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Money Madness: Should NCAA Coaches Make More than College Presidents?
By: Bulldog Reporter
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Did you know the average salary for college head coaches was $823,000 for the 2014-2015 season? As college and university basketball teams head into March Madness on the road to the NCAA Final Four, Americans have weighed in on views about coaches’ salaries.

In a recent survey conducted by Finn Partners, nearly two in three respondents (63 percent) say college and university coaches “should not make more than the presidents” of those institutions. Of those who voice opposition, more than one in three (38 percent) strongly hold this view saying they are “definitely” against higher salaries for coaches.

Percentages change based on the ages of the respondents, with younger Americans less opposed to a pay gap. Nearly four in ten (38 percent) of those between 18 and 44 are more likely to say coaches should make more than college and university presidents, compared to fewer than two in ten (17 percent) of those 45 and above.

Also, Hispanic (47 percent) and African-American (34 percent) respondents are more likely to say they support a higher pay discrepancy between coaches and college or university presidents.

As reported in The Chronicle of Higher Education in May 2014, “It’s no secret that in more than 40 states the highest-paid public employee isn’t the governor or even a university president. It’s a public-college football or basketball coach.” This information comes from The Chronicle’s database on executive compensation at public universities.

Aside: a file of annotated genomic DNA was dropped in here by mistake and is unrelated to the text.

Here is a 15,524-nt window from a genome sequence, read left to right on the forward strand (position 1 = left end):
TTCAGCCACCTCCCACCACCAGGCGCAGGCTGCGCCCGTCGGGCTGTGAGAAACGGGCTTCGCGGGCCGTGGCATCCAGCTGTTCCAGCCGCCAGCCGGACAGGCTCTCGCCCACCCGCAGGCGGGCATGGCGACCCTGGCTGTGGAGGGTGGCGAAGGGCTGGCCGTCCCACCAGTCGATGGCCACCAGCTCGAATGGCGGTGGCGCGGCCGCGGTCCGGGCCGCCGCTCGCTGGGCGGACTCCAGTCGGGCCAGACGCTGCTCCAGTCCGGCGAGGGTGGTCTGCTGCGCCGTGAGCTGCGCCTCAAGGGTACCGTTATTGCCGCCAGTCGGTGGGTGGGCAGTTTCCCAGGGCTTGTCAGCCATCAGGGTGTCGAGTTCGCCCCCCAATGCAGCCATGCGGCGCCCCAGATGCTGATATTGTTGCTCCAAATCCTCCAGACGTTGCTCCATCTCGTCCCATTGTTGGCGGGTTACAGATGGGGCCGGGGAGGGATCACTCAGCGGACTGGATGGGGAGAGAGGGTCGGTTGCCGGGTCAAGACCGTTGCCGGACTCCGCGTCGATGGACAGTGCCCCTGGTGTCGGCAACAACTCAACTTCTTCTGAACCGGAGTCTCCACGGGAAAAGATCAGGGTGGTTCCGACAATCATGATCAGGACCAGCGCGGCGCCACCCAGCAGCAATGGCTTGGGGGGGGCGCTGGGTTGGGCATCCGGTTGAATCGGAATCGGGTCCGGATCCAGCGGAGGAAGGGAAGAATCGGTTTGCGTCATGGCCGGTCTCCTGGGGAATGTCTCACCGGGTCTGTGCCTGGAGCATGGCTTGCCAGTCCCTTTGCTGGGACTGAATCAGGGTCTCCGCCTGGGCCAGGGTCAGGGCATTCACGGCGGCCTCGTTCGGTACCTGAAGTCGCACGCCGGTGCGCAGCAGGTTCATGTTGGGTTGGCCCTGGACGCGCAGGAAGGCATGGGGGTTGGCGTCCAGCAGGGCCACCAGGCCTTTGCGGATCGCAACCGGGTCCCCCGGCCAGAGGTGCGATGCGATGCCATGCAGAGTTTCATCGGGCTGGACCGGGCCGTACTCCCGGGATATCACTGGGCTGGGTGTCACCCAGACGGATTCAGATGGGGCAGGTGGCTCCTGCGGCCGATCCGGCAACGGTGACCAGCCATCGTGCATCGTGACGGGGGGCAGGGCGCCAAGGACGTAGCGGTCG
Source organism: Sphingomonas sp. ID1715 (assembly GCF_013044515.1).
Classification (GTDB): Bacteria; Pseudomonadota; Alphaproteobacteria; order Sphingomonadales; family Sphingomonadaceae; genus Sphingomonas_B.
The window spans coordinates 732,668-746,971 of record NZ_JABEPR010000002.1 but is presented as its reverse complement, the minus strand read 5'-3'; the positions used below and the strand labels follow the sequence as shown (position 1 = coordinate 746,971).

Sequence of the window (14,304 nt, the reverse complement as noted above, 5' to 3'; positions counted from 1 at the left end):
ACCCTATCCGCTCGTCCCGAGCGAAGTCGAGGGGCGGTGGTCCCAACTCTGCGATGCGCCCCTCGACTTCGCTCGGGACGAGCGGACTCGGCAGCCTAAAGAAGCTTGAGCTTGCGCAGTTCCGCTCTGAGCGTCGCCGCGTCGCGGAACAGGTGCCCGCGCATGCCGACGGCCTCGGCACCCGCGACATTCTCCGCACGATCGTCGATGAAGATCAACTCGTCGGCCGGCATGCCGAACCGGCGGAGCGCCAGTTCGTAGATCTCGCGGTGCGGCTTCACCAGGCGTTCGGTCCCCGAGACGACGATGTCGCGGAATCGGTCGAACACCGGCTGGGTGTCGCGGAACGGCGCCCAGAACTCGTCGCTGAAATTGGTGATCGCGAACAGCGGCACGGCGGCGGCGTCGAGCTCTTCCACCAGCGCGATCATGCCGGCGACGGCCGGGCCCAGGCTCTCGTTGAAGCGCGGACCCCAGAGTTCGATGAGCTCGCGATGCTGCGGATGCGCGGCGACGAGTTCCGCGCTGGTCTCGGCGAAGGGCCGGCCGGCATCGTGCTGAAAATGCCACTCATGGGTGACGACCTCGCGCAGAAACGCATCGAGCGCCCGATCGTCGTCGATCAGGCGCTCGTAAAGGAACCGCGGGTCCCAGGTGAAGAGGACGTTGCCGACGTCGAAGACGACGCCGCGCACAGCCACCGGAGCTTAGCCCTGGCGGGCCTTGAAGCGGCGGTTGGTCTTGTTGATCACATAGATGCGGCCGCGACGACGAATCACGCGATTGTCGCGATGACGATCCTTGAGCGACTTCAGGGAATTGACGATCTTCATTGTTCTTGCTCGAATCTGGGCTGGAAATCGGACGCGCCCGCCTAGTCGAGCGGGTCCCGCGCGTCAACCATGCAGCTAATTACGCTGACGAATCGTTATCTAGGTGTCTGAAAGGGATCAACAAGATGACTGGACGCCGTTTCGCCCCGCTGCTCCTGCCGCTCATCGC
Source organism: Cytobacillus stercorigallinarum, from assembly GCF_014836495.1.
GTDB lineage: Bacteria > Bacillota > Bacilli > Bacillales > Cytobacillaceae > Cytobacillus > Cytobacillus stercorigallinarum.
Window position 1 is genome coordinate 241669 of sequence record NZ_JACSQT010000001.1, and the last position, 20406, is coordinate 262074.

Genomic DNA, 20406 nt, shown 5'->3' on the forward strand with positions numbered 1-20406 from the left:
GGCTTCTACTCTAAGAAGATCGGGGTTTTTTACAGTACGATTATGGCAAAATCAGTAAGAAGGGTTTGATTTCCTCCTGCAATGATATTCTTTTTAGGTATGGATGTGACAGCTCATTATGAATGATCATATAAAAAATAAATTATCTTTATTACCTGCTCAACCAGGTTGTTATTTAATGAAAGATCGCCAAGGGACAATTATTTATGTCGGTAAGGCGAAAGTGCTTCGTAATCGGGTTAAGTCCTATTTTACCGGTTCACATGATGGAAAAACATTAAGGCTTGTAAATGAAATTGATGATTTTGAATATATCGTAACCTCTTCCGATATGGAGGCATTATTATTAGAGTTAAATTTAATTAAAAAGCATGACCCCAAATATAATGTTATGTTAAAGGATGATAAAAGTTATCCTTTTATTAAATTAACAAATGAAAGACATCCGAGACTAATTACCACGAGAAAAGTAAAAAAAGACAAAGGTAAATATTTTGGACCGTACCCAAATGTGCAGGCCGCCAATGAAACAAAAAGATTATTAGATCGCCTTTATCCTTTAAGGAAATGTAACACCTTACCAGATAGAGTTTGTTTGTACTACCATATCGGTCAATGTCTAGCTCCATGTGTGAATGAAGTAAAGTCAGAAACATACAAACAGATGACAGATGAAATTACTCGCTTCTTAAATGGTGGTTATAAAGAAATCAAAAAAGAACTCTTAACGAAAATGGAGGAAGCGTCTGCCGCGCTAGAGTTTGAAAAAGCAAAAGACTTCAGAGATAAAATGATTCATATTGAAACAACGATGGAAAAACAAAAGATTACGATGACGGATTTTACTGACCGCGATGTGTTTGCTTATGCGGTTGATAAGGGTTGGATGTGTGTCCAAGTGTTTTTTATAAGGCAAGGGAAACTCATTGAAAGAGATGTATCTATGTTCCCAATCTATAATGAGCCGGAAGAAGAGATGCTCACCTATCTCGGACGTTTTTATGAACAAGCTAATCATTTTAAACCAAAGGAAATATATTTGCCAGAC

“While younger Americans are disproportionately likely to say that college and university coaches should make more than presidents, the vast majority of respondents say this practice is not appropriate,” said Margaret S. Dunning, managing partner at Finn Partners, in a news release. “These findings suggest that Americans still consider academics a priority over athletics on college campuses.”

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This article was originally published on Bulldog Reporter. A link to the original post follows the article.

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